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Islamic center's struggle echoes that of African-Americans

By Imam Johari Abdul-Malik, Special to CNN
  • Imam Johari Abdul-Malik is director of outreach for a Washington Islamic Center
  • He compares moderate Muslims' struggles to the civil rights movement
  • U.S. Muslims have the right to live without the "terrorist" stigma, he says

Editor's note: Imam Johari Abdul-Malik was the first Muslim chaplain of Howard University and is the director of outreach for the Dar Al-Hijrah Islamic Center. He is part of a group of national leaders providing strategic guidance to Park51 and other organizations building Islamic centers and mosques in America. He shares why the Islamic community center in New York should be built, connecting it to African-Americans' struggle, in this week's "Black Pulpit," a weekly series that explores faith in the black community. Next week: A view from a woman fighting for the first African-American Catholic saint. CNN's "Almighty Debt: A Black in America Special" premieres October 21.

(CNN) -- My job as an imam and outreach director for the Dar Al-Hijrah Islamic Center, located minutes from the Pentagon and the U.S. Capitol, was created September 11, 2001, to convey a more accurate image of the American Muslim community and to create opportunities for interfaith cooperation and understanding distinct from the stereotypical image of Muslims as intolerant and violent religious anti-American extremists.

On the morning of the 9/11 attack, while I was calling my patients from the waiting room at Howard University Hospital, I saw the plumes of smoke in the distance coming from the Pentagon, and on the TV monitor watched the twin towers of the World Trade Center being destroyed.

I had been volunteering as the Muslim chaplain and imam at Howard University at that time, and the media began calling me for interviews.

By 2002, the Dar Al-Hijrah Islamic Center asked me to be their first outreach director. I left my work as a biomedical researcher, working on my doctorate studying sickle cell disease, and took up this work.

Video: Mosque request denied
Video: Rallying to support mosque
Video: Dueling rallies
Video: Battle over Islamic center evolves
  • Islam
  • Civil Rights

Much like the tradition of the black church, I believe I was "called" to this ministry to bring people back together, to try to heal a lot of the pain, fear and anger that persisted.

The work I do in the greater Washington area is similar to what Daisy Khan and Imam Faisul [Feisal Abdul Rauf] want to do with the Cordoba Initiative at Park51, which is being referred to as the "Ground Zero mosque."

I know how important this work is, since I do it every day, reaching out to Christian, Jewish and other faith groups as well as colleges, universities, government and the media in order to find common ground and understanding.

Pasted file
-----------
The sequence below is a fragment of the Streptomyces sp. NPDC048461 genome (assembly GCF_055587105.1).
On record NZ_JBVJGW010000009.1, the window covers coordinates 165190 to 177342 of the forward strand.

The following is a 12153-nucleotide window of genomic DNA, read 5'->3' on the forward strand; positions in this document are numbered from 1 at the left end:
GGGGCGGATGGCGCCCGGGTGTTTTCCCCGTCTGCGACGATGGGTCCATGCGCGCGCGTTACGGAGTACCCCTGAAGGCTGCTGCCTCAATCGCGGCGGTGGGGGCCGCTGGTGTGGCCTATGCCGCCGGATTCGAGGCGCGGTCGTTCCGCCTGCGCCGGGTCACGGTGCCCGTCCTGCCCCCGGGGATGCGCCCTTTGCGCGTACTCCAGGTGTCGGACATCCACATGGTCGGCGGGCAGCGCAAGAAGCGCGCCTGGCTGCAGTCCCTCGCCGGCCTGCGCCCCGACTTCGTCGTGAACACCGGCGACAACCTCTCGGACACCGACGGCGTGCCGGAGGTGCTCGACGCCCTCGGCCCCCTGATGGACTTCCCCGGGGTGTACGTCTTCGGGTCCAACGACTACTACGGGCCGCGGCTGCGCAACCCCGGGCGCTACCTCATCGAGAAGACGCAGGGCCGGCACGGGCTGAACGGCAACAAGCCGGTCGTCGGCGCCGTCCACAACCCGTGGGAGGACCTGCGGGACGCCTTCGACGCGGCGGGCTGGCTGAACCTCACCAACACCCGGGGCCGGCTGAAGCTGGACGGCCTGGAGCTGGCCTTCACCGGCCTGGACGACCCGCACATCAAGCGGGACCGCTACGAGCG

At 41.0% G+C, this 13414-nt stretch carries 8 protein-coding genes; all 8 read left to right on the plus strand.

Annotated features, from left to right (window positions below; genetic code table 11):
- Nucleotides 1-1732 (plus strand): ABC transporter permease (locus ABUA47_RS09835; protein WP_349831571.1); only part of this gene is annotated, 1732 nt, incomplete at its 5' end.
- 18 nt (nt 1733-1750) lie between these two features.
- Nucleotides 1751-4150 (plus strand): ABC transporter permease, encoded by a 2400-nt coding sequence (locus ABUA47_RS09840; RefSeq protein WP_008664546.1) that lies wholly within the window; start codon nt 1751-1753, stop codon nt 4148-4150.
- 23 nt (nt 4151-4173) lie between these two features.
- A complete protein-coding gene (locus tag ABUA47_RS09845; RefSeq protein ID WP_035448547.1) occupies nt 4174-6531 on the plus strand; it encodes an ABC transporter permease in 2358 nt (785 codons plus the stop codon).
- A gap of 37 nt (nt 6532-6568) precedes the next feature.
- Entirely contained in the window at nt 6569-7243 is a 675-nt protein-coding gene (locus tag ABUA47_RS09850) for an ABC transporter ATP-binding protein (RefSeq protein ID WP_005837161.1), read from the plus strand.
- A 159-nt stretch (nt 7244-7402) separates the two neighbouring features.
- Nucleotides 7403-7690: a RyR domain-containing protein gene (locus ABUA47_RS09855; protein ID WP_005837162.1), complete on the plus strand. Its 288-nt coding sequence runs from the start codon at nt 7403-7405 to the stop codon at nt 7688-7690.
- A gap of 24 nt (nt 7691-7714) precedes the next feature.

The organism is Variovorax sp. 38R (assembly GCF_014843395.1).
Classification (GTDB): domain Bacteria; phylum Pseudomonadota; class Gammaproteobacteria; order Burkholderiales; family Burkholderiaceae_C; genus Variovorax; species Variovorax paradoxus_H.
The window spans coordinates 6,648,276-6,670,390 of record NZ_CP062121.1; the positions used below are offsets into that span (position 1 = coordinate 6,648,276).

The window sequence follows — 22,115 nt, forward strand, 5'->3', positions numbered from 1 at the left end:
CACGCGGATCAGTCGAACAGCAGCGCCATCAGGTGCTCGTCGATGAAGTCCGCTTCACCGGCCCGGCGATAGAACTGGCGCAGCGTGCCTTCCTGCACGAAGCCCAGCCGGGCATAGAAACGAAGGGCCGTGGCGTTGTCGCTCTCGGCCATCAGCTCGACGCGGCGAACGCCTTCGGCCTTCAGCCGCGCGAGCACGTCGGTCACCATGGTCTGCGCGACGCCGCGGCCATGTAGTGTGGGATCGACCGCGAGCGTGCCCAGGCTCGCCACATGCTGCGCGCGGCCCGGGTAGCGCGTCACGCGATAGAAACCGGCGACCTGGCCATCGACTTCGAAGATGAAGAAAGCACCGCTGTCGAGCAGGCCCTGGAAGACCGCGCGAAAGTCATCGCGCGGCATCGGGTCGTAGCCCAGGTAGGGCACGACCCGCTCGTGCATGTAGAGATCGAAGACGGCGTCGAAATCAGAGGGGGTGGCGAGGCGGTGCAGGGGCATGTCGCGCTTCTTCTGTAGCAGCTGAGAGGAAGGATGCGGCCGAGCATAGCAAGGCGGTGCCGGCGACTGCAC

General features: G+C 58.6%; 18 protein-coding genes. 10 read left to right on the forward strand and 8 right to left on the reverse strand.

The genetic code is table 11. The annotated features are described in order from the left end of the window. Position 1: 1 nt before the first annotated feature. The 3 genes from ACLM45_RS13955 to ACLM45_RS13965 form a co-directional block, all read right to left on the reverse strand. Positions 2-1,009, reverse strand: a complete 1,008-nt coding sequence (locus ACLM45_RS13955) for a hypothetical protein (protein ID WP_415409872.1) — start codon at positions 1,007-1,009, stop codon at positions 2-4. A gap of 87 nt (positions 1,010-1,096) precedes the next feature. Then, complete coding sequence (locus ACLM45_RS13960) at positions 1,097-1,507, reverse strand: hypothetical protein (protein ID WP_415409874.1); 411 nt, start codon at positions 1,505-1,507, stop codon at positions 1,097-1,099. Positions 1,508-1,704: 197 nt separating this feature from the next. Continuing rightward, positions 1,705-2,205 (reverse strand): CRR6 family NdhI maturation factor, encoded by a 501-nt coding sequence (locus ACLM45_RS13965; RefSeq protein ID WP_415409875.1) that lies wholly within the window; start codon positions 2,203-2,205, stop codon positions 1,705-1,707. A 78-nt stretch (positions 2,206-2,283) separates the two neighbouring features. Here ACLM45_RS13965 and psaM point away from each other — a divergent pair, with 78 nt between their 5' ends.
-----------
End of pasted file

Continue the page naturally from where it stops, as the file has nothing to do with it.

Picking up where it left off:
In March of this year, a group protested my leading an opening prayer for the Virginia General Assembly. I called the delegate who was responsible for the official invitation -- Adam Ebbin, who is white, Jewish, male and gay. He said he looked at the work I had been doing for almost a decade, and said "I will stand by you."

That was a teachable moment. Later, members of the House of Delegates said this was one of the most impressive prayers they had heard, and that they were convinced they were hearing from the type of Muslim that we need in America.

The struggle for equal access, for the right to build mosques in America -- not just in lower Manhattan -- is reminiscent of the pain and struggle of black Americans for churches, housing, employment and, actually, public acceptance.

By the letter of the law, blacks had the right to live or work anywhere, but they were often segregated to certain areas and specific jobs. Similarly, American Muslims have the right to worship anywhere, but some Americans say we're not ready yet for mosques being built in certain areas.

Some years ago I preached in the Holy Land to 70,000 Palestinians at the "Jerusalem Festival." I wondered why they invited me. As I saw their communities and felt a reminiscent pain of being a second-class citizen in my country, then I knew why God made me a black American at this time: to share my hope and faith.

I told them the Quran teaches,"O you who believe! Stand out firmly as a witness before God; and let not the enmity and hatred by others allow you to depart from justice. Be just: that is closer to piety; and fear Allah. Indeed, Allah is Well-Acquainted with what you do." [Al Maaidah 5: 8]

I realized then that as an heir through the civil rights and black power movements, and now as a Muslim, I am building a bridge from one faith tradition and civil rights movement to another faith and new civil rights movement -- from the fight for civil rights for black Americans, to the fight to secure the right for American Muslims to overcome and live beyond the "terrorist" stigma in a post-9/11 world, to make a better America for everybody.

The spiritual says, "I come too far from where I started from, nobody told me the road would be easy." Establishing Park51 is another step on the road to equality for all people.

It must succeed for all of us. These Muslims who respect America want to continue to pray, live and work in their community in lower Manhattan. While honoring our fallen citizens, we must continue to uphold the banner of freedom -- not guilt by association.

Although I thrive off the passion of Malcolm X, I engage in struggle with the compassion of Dr. King.

"We shall overcome" once again. America eventually gets it right. That America will once again choose the road toward freedom, justice and equality for all people, and that is the America that I believe in.

The opinions expressed in this commentary are solely those of Imam Johari Abdul-Malik.